Monday, March 31, 2008

Hollywood A-Listers Prove Ignorance in Supporting Hugo Chavez

Hollywood A-Listers Prove Ignorance in Supporting Hugo Chavez
Monday, March 31, 2008
By Thor Halvorssen

HOLLYWOOD — readers may remember the film "Team America: World Police," a puppeteer's parody about the American government, its foreign policy and its home-grown critics in Hollywood. One of the puppets lampoons Oscar-winner Sean Penn, who, in the film, laments the invasion of Iraq by harking back to the time it "was a happy place. They had flowery meadows and rainbow skies, and rivers made of chocolate." Penn was so angry about the film's message that he wrote the film's creators, Matt Stone and Trey Parker, a blistering public letter signing off with a scatological reference. I thought perhaps Penn’s temper had mellowed since then and was eager to speak with him on Oscar night at Elton John’s party.

I assumed Penn was probably ignorant about the human rights record in Venezuela in that he broke off relations with the San Francisco Chronicle in mid-January calling them a "lamebrain paper" over their use of the word "dictator" to describe Venezuelan President Hugo Chavez. Penn was in Caracas late last year where he went to do research for an essay he says he is writing about Chavez. On David Letterman's show Penn gushed about Chavez as a "fascinating guy" who had done "incredible things" for Venezuela's poor. Letterman remarked that Chavez had shut down a television station, RCTV — something that should trouble a self-styled journalist. Penn looked at the camera and misled the audience, stating that for years RCTV "had been encouraging the assassination of Chavez every day." But there was not a single instance of such behavior by RCTV. It's as if the Sean Penn puppet in "Team America" came to life as a propagandist.

Ironically, it was President Chavez who has repeatedly threatened — even with death — those in the media who disagree with his policies. Reporters covering government functions must wear bullet-proof vests and dozens in the media have been assaulted and beaten for disagreeing with the official party line.

On Oscar night Penn and I had an unpleasant exchange about the political prisoners of the Chavez government which he ended by walking away and repeating, like a mantra, the name of one of the evening’s Academy Award recipients, “Daniel Day-Lewis,” over and over again in what seemed like the equivalent of a child putting his hands over his ears and belting “la-la-la-la-la-la! I can’t hear you!” Undaunted, I scribbled a note inviting him to learn more about the appalling stories of Venezuelan dissidents in prison for doing nothing but criticizing the government. The invitation is still open.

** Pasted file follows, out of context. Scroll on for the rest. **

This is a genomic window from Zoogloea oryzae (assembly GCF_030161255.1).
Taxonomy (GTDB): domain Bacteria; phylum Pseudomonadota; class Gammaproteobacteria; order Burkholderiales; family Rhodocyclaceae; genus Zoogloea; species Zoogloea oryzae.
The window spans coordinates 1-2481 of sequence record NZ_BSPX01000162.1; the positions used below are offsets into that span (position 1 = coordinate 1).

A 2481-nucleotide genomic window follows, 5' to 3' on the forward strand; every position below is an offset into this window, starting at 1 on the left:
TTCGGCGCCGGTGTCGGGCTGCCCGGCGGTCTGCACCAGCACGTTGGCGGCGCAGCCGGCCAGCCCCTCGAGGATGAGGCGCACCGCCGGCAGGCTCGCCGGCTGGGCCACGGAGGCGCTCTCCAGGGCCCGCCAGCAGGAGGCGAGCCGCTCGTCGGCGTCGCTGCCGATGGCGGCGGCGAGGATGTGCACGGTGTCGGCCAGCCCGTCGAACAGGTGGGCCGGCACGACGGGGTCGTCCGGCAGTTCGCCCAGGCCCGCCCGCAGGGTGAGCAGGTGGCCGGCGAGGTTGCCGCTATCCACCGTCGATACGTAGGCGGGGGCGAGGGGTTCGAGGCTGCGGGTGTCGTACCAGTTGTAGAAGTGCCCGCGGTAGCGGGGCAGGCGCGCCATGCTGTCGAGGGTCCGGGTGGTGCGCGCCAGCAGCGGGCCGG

Penn isn't alone in displaying ignorance or deception while defending the Venezuelan president. He joins an all-star cast of Chavez admirers including actors Danny Glover and Kevin Spacey, musician Harry Belafonte, supermodel Naomi Campbell, director Oliver Stone, activist Cindy Sheehan, and Princeton University Professor Cornel West.

A multi-billion dollar public relations campaign, complete with Potemkin villages and a lucrative international initiative that includes heating oil distributed by Joe Kennedy to America's needy, has managed to paint a romantic picture. However, a shift has begun in the widely-held perception about Venezuela as a place transforming into what Chavez describes as a socialist "terrestrial paradise."
Regionally, Chavez has exemplified imperialism by intervening in the internal affairs and elections of Mexico, Peru, Argentina, Bolivia, Ecuador, and Nicaragua. He began a continental arms race complete with submarines, 100,000 new AK-47s and fighter jets from Russia. His government has provided a safe haven, cash, and military supplies to the leaders of the FARC terrorist organization of Colombia — whom his government considers as allies and heroes. Just imagine if the Canadian or Mexican governments provided cash, lodging, and supplies to Al Qaeda to get a sense of what Colombia must bear.